retail news in context, analysis with attitude

by Michael Sansolo

Survival in business relies on a simple Darwinian principle: it’s not about being the biggest or strongest, but rather the one most able to adapt to changing situations. That’s why the dinosaurs are gone, yet horseshoe crabs and Gingko trees keep going.

Adaptability is a reality every business needs to consider at a time when economic, competitive, technological and demographic conditions are changing virtually everything around you.

There is a great lesson in that very principle developing across the US in possibly the most surprising place of all: the Veterans of Foreign Wars (VFW).

In recent years the VFW and the American Legion both have been facing existential threats despite the ever-growing number of young veterans from the continued conflicts in Afghanistan and Iraq. In the past decade, the 116-year-old VFW lost nearly 500,000 or one-third of its members sadly due to the death of many World War II and Korean vets. The American Legion lost nearly a million members.

But a front-page article in this Sunday’s New York Times detailed the very new path the VFW is successfully taking to reverse those losses and become more relevant to the new generation of veterans. It’s an amazing story about adapting to new times and new needs, in part by changing ways and in part by a return to basics.

Some of the changes made by the VFW are simply in the activities featured at the posts across the country. The Times visited a post in Denver where yoga is offered on Tuesdays, meditation on Wednesdays and photography on Fridays.

Other changes are in style. No longer are members all wearing the traditional VFW hats. Rather there are many baseball caps - worn backwards, of course. What’s more, the posts are now more family friendly and put a heavy emphasis on healing post-war wounds and psyches more than simply creating a meeting place for inexpensive drinks.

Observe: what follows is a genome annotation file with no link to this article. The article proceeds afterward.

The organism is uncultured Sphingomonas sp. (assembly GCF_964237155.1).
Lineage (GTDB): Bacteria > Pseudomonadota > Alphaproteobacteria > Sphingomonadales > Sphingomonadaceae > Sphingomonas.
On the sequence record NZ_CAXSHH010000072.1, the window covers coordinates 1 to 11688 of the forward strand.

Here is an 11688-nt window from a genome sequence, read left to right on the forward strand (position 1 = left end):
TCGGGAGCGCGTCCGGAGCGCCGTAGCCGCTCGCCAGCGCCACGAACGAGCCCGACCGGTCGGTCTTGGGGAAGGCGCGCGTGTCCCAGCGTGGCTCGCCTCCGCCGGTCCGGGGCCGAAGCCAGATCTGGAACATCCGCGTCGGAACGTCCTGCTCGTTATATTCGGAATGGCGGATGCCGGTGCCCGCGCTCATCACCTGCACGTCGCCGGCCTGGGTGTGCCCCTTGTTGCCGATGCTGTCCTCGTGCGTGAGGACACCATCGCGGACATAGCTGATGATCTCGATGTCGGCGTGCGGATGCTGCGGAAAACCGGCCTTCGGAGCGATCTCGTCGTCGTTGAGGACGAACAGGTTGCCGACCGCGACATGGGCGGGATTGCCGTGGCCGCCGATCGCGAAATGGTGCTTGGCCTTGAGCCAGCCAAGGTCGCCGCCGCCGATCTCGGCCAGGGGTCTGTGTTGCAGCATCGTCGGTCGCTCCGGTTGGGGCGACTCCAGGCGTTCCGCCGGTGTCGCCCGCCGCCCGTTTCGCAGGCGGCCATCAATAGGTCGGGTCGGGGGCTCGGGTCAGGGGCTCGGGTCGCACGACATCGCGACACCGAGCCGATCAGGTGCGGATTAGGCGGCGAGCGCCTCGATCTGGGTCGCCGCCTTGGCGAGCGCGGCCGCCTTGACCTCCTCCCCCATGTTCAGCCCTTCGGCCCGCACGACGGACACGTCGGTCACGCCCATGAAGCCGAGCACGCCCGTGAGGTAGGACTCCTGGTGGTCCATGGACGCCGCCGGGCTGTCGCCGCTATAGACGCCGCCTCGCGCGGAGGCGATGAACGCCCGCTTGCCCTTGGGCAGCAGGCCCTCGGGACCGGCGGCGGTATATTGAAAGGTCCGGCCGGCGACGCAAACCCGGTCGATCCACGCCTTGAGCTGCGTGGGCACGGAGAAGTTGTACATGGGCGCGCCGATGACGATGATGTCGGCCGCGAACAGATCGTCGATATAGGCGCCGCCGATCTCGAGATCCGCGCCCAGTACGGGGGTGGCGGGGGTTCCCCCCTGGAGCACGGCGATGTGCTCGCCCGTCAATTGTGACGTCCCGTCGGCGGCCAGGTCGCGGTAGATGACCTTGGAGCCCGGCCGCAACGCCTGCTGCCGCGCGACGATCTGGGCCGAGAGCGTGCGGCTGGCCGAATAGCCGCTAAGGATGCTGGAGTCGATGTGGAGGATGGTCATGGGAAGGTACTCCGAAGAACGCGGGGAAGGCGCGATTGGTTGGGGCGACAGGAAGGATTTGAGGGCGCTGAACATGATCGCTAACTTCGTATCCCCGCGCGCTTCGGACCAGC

Even the VFW charter itself has been changed, replacing the word “men” with “veterans.”

In many ways the VFW’s changes are bringing the organization back to its roots. As the Times pointed out, the mission a century ago was to lobby the government to stop spending lavishly on war memorials and to give better care to troops with psychological injuries. The VFW and American Legion succeeded on countless fronts in doing just that since World War I.

And now, an organization founded by veterans of the Spanish-American War is rebuilding its numbers and importance.

Accompanying the Times article were pictures of the new community of vets that beautifully represented the diversity the VFW serves today. Along side a 92-year-old WWII vet were pictured two women, one with many visible tattoos, a Vietnam-era vet with long flowing hair and vets of Iraq, Kosovo and the 1991 Gulf War.

In many ways the challenges faced by the VFW or Legion translate directly to many existing businesses that grew to success in cities, towns and neighborhoods that are very different today. The basic shopper needs have evolved as have the shoppers themselves. The companies that succeed best are the ones that change with them.

It’s the basics of relevance and survival.


Michael Sansolo can be reached via email at msansolo@morningnewsbeat.com . His book, “THE BIG PICTURE: Essential Business Lessons From The Movies,” co-authored with Kevin Coupe, is available on Amazon by clicking here. And, his book "Business Rules!" is available from Amazon by clicking here.
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